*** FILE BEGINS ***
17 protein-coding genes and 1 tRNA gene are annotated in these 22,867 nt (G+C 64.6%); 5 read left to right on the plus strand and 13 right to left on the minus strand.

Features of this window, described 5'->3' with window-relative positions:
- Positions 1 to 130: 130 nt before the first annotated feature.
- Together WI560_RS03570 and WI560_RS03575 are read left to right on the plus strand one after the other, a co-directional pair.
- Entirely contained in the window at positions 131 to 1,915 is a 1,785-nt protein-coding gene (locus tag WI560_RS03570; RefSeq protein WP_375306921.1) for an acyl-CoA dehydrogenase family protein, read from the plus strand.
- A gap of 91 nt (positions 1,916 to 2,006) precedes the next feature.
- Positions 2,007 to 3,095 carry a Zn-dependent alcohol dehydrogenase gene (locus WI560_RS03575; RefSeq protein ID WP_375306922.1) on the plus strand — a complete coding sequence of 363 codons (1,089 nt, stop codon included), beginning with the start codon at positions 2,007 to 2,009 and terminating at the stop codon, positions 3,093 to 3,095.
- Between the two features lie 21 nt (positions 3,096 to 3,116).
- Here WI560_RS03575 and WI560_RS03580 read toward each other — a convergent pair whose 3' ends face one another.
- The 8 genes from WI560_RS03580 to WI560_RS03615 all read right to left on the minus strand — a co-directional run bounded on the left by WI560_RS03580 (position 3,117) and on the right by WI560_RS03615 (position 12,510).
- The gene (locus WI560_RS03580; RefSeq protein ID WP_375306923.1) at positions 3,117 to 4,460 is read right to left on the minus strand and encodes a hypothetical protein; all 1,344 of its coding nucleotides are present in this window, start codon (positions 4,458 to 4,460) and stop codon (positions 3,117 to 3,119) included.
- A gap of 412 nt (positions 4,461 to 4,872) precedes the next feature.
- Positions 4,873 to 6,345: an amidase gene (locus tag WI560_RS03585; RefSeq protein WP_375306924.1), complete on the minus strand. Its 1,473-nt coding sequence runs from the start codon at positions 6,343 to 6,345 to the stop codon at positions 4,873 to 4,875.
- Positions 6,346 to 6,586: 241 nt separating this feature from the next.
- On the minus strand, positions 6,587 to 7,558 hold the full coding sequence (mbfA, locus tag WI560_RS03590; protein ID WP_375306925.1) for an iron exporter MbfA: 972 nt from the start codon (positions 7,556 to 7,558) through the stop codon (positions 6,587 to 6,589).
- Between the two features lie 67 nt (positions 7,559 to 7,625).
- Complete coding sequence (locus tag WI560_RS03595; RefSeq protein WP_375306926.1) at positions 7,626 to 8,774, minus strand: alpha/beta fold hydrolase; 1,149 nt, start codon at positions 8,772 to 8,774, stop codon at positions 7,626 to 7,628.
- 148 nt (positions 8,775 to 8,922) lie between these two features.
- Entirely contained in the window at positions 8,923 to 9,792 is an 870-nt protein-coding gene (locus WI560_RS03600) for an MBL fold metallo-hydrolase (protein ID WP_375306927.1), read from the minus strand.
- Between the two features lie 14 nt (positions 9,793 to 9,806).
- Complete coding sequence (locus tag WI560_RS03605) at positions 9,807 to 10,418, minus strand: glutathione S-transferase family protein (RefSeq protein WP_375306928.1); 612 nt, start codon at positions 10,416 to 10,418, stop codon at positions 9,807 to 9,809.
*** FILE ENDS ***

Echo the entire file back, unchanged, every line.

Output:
17 protein-coding genes and 1 tRNA gene are annotated in these 22,867 nt (G+C 64.6%); 5 read left to right on the plus strand and 13 right to left on the minus strand.

Features of this window, described 5'->3' with window-relative positions:
- Positions 1 to 130: 130 nt before the first annotated feature.
- Together WI560_RS03570 and WI560_RS03575 are read left to right on the plus strand one after the other, a co-directional pair.
- Entirely contained in the window at positions 131 to 1,915 is a 1,785-nt protein-coding gene (locus tag WI560_RS03570; RefSeq protein WP_375306921.1) for an acyl-CoA dehydrogenase family protein, read from the plus strand.
- A gap of 91 nt (positions 1,916 to 2,006) precedes the next feature.
- Positions 2,007 to 3,095 carry a Zn-dependent alcohol dehydrogenase gene (locus WI560_RS03575; RefSeq protein ID WP_375306922.1) on the plus strand — a complete coding sequence of 363 codons (1,089 nt, stop codon included), beginning with the start codon at positions 2,007 to 2,009 and terminating at the stop codon, positions 3,093 to 3,095.
- Between the two features lie 21 nt (positions 3,096 to 3,116).
- Here WI560_RS03575 and WI560_RS03580 read toward each other — a convergent pair whose 3' ends face one another.
- The 8 genes from WI560_RS03580 to WI560_RS03615 all read right to left on the minus strand — a co-directional run bounded on the left by WI560_RS03580 (position 3,117) and on the right by WI560_RS03615 (position 12,510).
- The gene (locus WI560_RS03580; RefSeq protein ID WP_375306923.1) at positions 3,117 to 4,460 is read right to left on the minus strand and encodes a hypothetical protein; all 1,344 of its coding nucleotides are present in this window, start codon (positions 4,458 to 4,460) and stop codon (positions 3,117 to 3,119) included.
- A gap of 412 nt (positions 4,461 to 4,872) precedes the next feature.
- Positions 4,873 to 6,345: an amidase gene (locus tag WI560_RS03585; RefSeq protein WP_375306924.1), complete on the minus strand. Its 1,473-nt coding sequence runs from the start codon at positions 6,343 to 6,345 to the stop codon at positions 4,873 to 4,875.
- Positions 6,346 to 6,586: 241 nt separating this feature from the next.
- On the minus strand, positions 6,587 to 7,558 hold the full coding sequence (mbfA, locus tag WI560_RS03590; protein ID WP_375306925.1) for an iron exporter MbfA: 972 nt from the start codon (positions 7,556 to 7,558) through the stop codon (positions 6,587 to 6,589).
- Between the two features lie 67 nt (positions 7,559 to 7,625).
- Complete coding sequence (locus tag WI560_RS03595; RefSeq protein WP_375306926.1) at positions 7,626 to 8,774, minus strand: alpha/beta fold hydrolase; 1,149 nt, start codon at positions 8,772 to 8,774, stop codon at positions 7,626 to 7,628.
- 148 nt (positions 8,775 to 8,922) lie between these two features.
- Entirely contained in the window at positions 8,923 to 9,792 is an 870-nt protein-coding gene (locus WI560_RS03600) for an MBL fold metallo-hydrolase (protein ID WP_375306927.1), read from the minus strand.
- Between the two features lie 14 nt (positions 9,793 to 9,806).
- Complete coding sequence (locus tag WI560_RS03605) at positions 9,807 to 10,418, minus strand: glutathione S-transferase family protein (RefSeq protein WP_375306928.1); 612 nt, start codon at positions 10,416 to 10,418, stop codon at positions 9,807 to 9,809.